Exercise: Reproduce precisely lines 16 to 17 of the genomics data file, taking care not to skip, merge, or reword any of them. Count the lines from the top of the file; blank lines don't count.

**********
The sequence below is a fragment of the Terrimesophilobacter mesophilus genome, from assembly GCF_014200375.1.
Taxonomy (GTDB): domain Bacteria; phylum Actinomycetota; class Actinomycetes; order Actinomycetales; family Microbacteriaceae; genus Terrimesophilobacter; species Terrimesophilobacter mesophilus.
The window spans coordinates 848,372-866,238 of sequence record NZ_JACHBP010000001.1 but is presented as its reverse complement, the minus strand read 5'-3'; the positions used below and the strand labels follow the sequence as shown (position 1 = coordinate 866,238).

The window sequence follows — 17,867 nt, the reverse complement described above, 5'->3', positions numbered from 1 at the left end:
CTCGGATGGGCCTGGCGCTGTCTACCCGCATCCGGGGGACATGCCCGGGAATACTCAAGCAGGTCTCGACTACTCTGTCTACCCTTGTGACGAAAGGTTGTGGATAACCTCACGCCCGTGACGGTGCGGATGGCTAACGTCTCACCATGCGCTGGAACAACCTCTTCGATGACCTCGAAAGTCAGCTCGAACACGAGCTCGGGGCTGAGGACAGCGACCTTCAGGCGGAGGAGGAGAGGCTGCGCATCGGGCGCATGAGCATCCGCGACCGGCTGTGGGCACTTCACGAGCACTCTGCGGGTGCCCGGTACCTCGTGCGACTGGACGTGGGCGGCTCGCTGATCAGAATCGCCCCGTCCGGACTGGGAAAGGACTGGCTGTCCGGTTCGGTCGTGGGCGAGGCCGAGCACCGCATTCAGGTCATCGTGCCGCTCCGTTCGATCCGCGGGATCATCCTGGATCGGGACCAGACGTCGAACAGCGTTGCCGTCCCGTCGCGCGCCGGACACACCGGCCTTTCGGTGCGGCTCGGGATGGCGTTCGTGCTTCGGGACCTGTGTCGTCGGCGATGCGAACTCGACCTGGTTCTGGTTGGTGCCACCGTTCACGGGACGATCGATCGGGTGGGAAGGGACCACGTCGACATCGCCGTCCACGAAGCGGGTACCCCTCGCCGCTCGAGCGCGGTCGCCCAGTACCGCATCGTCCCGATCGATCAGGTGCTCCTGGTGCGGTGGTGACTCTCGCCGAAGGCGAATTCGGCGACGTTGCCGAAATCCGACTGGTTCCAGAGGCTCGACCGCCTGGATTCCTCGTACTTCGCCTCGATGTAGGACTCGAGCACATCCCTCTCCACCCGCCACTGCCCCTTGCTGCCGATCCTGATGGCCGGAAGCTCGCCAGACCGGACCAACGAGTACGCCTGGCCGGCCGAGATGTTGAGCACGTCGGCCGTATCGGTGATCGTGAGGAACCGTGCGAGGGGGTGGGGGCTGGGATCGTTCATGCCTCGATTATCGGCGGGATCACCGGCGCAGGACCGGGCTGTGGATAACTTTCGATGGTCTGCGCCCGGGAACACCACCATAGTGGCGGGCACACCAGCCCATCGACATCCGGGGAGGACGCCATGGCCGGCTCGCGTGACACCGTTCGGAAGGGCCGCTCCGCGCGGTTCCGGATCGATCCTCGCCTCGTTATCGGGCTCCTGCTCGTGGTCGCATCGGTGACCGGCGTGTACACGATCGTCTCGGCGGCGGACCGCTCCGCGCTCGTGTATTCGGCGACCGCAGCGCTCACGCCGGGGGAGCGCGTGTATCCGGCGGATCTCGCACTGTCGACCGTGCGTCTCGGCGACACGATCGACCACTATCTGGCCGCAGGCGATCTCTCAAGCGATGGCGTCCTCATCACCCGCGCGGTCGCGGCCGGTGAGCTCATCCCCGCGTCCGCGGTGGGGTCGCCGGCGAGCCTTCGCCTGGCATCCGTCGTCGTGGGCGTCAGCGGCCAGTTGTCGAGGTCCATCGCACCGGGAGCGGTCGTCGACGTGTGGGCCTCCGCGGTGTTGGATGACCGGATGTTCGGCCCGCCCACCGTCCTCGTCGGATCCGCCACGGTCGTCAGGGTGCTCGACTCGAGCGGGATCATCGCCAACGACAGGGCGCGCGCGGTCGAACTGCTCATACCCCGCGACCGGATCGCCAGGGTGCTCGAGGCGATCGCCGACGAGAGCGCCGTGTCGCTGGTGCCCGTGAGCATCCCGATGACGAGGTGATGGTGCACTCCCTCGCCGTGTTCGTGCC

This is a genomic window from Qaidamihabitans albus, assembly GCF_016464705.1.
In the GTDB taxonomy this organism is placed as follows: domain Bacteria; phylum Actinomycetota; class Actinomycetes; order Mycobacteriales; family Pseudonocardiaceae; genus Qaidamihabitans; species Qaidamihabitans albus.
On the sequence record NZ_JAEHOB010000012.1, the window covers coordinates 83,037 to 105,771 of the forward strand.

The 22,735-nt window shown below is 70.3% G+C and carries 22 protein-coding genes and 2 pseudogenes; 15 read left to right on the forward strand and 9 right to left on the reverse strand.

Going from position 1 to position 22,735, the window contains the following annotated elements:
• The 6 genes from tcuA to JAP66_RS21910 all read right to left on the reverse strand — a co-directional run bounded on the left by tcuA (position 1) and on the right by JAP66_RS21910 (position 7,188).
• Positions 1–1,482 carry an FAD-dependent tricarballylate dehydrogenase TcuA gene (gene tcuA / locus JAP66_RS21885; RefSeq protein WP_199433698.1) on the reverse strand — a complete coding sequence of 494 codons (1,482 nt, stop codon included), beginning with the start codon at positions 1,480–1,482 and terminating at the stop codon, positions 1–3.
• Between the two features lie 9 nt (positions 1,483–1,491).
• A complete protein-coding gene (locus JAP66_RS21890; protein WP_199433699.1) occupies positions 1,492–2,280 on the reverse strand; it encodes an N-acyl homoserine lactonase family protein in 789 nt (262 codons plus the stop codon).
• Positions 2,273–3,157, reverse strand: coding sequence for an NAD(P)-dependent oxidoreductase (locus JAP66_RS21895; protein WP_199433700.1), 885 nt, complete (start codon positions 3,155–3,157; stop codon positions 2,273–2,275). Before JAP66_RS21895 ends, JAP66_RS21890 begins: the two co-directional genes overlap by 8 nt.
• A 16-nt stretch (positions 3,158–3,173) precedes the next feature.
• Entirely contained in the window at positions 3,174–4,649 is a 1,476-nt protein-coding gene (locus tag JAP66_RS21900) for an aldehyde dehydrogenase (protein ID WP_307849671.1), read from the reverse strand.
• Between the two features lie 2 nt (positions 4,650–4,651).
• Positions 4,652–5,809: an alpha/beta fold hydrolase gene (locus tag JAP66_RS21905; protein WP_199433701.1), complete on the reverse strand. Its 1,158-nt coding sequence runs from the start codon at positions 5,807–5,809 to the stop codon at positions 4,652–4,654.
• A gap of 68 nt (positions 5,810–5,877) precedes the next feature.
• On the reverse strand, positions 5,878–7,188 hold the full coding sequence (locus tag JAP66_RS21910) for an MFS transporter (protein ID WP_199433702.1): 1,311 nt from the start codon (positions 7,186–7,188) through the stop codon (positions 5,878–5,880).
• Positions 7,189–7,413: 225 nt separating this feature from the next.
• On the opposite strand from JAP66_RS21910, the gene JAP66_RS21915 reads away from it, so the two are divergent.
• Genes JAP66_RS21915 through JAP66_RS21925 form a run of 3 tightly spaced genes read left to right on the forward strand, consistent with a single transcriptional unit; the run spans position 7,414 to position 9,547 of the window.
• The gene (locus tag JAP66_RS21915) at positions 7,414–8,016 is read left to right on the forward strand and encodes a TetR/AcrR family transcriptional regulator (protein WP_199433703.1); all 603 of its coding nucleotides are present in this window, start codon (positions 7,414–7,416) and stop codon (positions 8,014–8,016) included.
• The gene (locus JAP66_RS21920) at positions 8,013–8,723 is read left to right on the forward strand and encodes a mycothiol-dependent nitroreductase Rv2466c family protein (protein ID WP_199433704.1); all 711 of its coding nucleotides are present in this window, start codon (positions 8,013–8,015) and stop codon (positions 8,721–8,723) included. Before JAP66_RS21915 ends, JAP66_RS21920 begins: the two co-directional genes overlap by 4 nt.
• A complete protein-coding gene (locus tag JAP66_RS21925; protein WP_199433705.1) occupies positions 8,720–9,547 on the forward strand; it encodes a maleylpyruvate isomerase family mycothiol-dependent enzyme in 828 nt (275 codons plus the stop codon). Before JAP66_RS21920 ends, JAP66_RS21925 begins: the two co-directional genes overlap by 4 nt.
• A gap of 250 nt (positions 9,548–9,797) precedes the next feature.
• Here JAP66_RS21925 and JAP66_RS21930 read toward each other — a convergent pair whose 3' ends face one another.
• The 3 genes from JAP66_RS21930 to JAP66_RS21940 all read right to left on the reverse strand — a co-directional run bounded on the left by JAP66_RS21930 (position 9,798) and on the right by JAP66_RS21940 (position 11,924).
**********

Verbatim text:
• A 16-nt stretch (positions 3,158–3,173) precedes the next feature.
• Entirely contained in the window at positions 3,174–4,649 is a 1,476-nt protein-coding gene (locus tag JAP66_RS21900) for an aldehyde dehydrogenase (protein ID WP_307849671.1), read from the reverse strand.